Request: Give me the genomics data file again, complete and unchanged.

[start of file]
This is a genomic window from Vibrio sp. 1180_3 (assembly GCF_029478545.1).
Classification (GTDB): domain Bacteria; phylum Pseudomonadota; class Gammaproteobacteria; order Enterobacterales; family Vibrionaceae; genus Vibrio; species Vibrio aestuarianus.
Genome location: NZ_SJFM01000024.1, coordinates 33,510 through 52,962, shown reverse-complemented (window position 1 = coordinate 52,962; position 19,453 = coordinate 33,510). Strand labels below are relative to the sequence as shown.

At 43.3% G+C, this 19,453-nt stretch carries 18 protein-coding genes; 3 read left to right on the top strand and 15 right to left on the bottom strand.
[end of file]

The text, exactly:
This is a genomic window from Vibrio sp. 1180_3 (assembly GCF_029478545.1).
Classification (GTDB): domain Bacteria; phylum Pseudomonadota; class Gammaproteobacteria; order Enterobacterales; family Vibrionaceae; genus Vibrio; species Vibrio aestuarianus.
Genome location: NZ_SJFM01000024.1, coordinates 33,510 through 52,962, shown reverse-complemented (window position 1 = coordinate 52,962; position 19,453 = coordinate 33,510). Strand labels below are relative to the sequence as shown.

At 43.3% G+C, this 19,453-nt stretch carries 18 protein-coding genes; 3 read left to right on the top strand and 15 right to left on the bottom strand.